Ministers from restive Oromia appointed but move is unlikely to appease opposition
Ethiopia’s prime minister has conducted a significant reshuffle of his cabinet three weeks after imposing a state of emergency to contain a wave of anti-government protests that have started to destabilise the authoritarian state.
Hailemariam Desalegn on Tuesday appointed five technocrats and half a dozen people from Oromia, the region where the unrest began a year ago, in an effort to give the government a more broad-based appearance.
Analysts described the reshuffle as a positive step but largely cosmetic. They stressed it was unlikely to appease the opposition, which want a new political system and open elections. The new Oromo ministers are all affiliated to the Ethiopian People’s Revolutionary Democratic Front, which has ruled the country for 25 years.
Siraj Fegessa, the defence minister in charge of implementing the state of emergency, is one of only nine of the 30 previous cabinet to retain his job. The foreign and finance ministers were fired, although Tedros Adhanom, the foreign minister, was expected to step down as he seeks to become the next head of the World Health Organisation.
In a sign that the changes are not that radical, Workneh Gebeyehu, the new foreign minister, is a former federal police commissioner.
Mr Desalegn has admitted that the death tollsince the protests began could be as high as 500. The government has also said that some 2,000 people in the Oromia and Amhara regions have been arrested since the state of emergency was imposed on October 9 but said they had been released after “re-education”.
Overseas-based opposition groups say the numbers of people killed and detained are much higher than this but have presented no evidence.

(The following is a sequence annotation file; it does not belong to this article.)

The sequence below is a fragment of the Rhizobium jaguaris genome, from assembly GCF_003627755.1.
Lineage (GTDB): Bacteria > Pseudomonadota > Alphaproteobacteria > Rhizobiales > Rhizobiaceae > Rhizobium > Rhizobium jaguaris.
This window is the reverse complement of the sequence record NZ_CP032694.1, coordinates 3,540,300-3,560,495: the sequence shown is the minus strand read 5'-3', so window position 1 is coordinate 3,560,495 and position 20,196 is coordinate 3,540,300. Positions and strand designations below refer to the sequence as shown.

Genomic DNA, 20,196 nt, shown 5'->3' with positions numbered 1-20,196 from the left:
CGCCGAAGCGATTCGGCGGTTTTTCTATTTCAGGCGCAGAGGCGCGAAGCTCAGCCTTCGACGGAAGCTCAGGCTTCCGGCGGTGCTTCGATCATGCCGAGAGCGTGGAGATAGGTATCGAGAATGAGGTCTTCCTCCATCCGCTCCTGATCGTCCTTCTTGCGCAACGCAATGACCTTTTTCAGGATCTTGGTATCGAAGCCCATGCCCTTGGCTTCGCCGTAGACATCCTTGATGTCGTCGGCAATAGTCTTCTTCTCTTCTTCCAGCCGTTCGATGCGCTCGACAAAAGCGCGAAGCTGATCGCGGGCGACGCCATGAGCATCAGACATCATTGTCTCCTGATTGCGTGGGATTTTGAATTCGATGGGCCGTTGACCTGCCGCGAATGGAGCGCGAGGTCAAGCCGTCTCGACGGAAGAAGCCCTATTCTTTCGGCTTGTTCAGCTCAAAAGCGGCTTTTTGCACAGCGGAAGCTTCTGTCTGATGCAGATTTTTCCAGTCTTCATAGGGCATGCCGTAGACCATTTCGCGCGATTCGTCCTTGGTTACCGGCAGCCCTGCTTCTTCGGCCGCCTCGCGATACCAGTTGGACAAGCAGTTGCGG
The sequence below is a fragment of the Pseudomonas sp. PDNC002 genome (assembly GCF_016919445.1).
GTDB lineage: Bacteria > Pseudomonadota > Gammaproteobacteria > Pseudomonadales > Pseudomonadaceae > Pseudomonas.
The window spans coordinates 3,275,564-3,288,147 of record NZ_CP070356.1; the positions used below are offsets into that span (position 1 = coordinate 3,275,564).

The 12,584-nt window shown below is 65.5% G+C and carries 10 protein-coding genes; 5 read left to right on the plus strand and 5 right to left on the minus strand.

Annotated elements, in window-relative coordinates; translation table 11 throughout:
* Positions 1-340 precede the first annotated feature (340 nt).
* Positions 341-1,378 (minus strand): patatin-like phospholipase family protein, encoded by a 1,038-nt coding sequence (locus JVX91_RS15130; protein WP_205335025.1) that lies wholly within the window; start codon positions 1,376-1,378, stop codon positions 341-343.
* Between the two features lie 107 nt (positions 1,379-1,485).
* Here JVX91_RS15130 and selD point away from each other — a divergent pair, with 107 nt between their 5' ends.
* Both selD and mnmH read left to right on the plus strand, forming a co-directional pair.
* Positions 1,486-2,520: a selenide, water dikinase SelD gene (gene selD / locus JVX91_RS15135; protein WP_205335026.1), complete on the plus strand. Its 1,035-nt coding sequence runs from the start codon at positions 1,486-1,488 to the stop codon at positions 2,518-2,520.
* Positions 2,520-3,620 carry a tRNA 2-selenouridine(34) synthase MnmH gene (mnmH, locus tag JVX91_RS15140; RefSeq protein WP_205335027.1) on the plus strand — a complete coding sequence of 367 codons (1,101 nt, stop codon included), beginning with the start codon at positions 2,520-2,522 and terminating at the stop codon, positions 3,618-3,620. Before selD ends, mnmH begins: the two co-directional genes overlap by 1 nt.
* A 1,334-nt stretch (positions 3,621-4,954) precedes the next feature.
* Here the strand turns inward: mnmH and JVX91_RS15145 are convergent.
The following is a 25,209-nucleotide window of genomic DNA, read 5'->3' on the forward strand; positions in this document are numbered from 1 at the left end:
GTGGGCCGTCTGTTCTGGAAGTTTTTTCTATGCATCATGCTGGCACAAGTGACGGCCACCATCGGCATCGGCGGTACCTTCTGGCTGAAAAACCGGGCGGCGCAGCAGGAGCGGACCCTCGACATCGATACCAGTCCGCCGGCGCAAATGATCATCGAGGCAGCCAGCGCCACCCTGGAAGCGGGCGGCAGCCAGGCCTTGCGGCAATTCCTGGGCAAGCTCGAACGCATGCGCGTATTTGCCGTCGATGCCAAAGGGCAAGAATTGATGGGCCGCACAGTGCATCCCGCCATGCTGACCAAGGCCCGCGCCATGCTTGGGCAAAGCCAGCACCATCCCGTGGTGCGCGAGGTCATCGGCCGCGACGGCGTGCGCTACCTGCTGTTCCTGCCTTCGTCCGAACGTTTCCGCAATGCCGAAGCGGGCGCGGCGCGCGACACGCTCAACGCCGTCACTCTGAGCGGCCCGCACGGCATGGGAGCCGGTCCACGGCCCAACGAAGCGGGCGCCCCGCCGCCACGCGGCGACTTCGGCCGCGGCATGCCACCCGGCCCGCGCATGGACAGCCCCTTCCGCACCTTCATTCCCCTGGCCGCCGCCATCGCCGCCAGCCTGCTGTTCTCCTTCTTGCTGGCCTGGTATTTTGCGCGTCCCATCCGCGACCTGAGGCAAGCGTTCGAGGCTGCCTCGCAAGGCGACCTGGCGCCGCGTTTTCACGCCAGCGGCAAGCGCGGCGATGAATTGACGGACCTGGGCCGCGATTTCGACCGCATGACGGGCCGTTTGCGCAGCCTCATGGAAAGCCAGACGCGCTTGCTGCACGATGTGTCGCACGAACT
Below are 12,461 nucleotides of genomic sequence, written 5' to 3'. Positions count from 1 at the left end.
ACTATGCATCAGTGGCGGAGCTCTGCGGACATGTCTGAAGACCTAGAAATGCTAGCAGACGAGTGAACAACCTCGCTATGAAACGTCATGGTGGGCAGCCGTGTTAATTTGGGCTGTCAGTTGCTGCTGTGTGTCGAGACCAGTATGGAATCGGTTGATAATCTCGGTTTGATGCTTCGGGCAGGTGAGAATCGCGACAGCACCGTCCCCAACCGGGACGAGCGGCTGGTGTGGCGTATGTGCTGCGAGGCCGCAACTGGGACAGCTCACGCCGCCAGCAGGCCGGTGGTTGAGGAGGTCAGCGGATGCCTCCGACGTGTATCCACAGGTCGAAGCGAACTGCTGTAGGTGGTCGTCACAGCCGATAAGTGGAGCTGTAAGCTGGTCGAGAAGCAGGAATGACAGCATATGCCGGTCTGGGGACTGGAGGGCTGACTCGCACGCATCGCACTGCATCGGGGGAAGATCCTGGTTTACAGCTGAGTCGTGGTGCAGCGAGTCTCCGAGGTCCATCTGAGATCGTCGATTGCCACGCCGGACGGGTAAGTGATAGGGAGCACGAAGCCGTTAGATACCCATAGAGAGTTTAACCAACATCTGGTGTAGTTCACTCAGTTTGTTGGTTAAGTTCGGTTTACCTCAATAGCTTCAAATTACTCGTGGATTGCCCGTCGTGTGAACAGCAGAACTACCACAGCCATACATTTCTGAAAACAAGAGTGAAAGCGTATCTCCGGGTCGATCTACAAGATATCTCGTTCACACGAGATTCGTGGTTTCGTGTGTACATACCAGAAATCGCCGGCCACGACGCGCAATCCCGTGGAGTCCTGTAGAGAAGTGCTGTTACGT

Under the state of emergency all protests and criticism of the government are banned, diplomats are forbidden from travelling freely around the country and access to the internet has been severely restricted.
Emma Gordon, analyst at the Verisk Maplecroft risk consultancy, said it was important for Mr Desalegn that he is seen making these changes. “But apart from the five technocrats they are all affiliated to the regime and what the opposition wants is elections or significant change. This doesn’t represent that,” she added.
One east-Africa based analyst who said the situation in Ethiopia was too tense to speak on the record said the government was in “such dire circumstances they know they need a proper solution”.
“The crisis is so serious they cannot play the same old repressive cards and some segments of the government recognise that,” he said. “We are probably seeing the first indications of an easing of the political space but it is not going to happen fast and the opposition is unlikely to be satisfied by the pace of change.”
Ethiopia has been one of sub-Saharan Africa’s best-performing economies for the past decade, averaging about 10 per cent annual growth. But some investors are becoming wary after foreign-owned businesses were attacked in recent months.
Tourism has also slumped after many western governments imposed travel advisories on either the country or the main protest regions.